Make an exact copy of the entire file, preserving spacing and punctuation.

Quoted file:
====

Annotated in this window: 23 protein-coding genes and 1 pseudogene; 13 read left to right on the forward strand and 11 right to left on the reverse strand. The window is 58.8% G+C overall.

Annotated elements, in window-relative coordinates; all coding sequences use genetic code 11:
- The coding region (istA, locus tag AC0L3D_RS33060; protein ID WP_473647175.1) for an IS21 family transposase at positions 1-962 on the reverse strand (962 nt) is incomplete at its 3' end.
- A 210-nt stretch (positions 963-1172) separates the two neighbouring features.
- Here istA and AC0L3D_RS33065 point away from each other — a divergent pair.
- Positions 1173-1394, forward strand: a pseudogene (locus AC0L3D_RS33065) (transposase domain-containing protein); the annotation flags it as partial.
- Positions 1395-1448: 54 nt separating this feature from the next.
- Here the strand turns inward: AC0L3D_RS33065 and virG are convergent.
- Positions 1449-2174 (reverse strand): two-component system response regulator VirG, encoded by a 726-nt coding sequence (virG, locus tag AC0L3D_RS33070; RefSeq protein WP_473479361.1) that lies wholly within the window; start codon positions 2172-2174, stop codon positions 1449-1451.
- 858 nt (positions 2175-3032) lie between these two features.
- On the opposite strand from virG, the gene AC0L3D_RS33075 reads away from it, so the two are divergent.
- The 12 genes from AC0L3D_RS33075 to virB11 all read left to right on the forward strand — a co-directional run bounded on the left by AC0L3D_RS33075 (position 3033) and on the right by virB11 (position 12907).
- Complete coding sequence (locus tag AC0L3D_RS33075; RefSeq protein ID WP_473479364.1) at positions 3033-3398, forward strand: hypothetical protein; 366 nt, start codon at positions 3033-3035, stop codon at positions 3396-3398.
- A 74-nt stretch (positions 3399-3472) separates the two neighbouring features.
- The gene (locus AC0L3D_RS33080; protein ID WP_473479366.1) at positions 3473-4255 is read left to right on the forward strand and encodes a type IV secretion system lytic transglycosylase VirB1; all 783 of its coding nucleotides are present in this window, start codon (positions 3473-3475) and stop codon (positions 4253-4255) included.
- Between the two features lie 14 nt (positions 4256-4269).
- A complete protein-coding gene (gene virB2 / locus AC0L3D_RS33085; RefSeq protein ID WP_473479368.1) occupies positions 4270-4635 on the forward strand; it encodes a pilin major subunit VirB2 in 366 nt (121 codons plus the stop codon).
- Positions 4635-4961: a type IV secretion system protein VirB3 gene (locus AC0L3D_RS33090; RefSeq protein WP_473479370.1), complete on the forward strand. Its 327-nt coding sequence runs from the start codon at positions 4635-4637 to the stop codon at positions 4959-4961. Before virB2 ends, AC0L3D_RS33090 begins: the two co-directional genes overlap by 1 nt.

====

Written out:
Annotated in this window: 23 protein-coding genes and 1 pseudogene; 13 read left to right on the forward strand and 11 right to left on the reverse strand. The window is 58.8% G+C overall.

Annotated elements, in window-relative coordinates; all coding sequences use genetic code 11:
- The coding region (istA, locus tag AC0L3D_RS33060; protein ID WP_473647175.1) for an IS21 family transposase at positions 1-962 on the reverse strand (962 nt) is incomplete at its 3' end.
- A 210-nt stretch (positions 963-1172) separates the two neighbouring features.
- Here istA and AC0L3D_RS33065 point away from each other — a divergent pair.
- Positions 1173-1394, forward strand: a pseudogene (locus AC0L3D_RS33065) (transposase domain-containing protein); the annotation flags it as partial.
- Positions 1395-1448: 54 nt separating this feature from the next.
- Here the strand turns inward: AC0L3D_RS33065 and virG are convergent.
- Positions 1449-2174 (reverse strand): two-component system response regulator VirG, encoded by a 726-nt coding sequence (virG, locus tag AC0L3D_RS33070; RefSeq protein WP_473479361.1) that lies wholly within the window; start codon positions 2172-2174, stop codon positions 1449-1451.
- 858 nt (positions 2175-3032) lie between these two features.
- On the opposite strand from virG, the gene AC0L3D_RS33075 reads away from it, so the two are divergent.
- The 12 genes from AC0L3D_RS33075 to virB11 all read left to right on the forward strand — a co-directional run bounded on the left by AC0L3D_RS33075 (position 3033) and on the right by virB11 (position 12907).
- Complete coding sequence (locus tag AC0L3D_RS33075; RefSeq protein ID WP_473479364.1) at positions 3033-3398, forward strand: hypothetical protein; 366 nt, start codon at positions 3033-3035, stop codon at positions 3396-3398.
- A 74-nt stretch (positions 3399-3472) separates the two neighbouring features.
- The gene (locus AC0L3D_RS33080; protein ID WP_473479366.1) at positions 3473-4255 is read left to right on the forward strand and encodes a type IV secretion system lytic transglycosylase VirB1; all 783 of its coding nucleotides are present in this window, start codon (positions 3473-3475) and stop codon (positions 4253-4255) included.
- Between the two features lie 14 nt (positions 4256-4269).
- A complete protein-coding gene (gene virB2 / locus AC0L3D_RS33085; RefSeq protein ID WP_473479368.1) occupies positions 4270-4635 on the forward strand; it encodes a pilin major subunit VirB2 in 366 nt (121 codons plus the stop codon).
- Positions 4635-4961: a type IV secretion system protein VirB3 gene (locus AC0L3D_RS33090; RefSeq protein WP_473479370.1), complete on the forward strand. Its 327-nt coding sequence runs from the start codon at positions 4635-4637 to the stop codon at positions 4959-4961. Before virB2 ends, AC0L3D_RS33090 begins: the two co-directional genes overlap by 1 nt.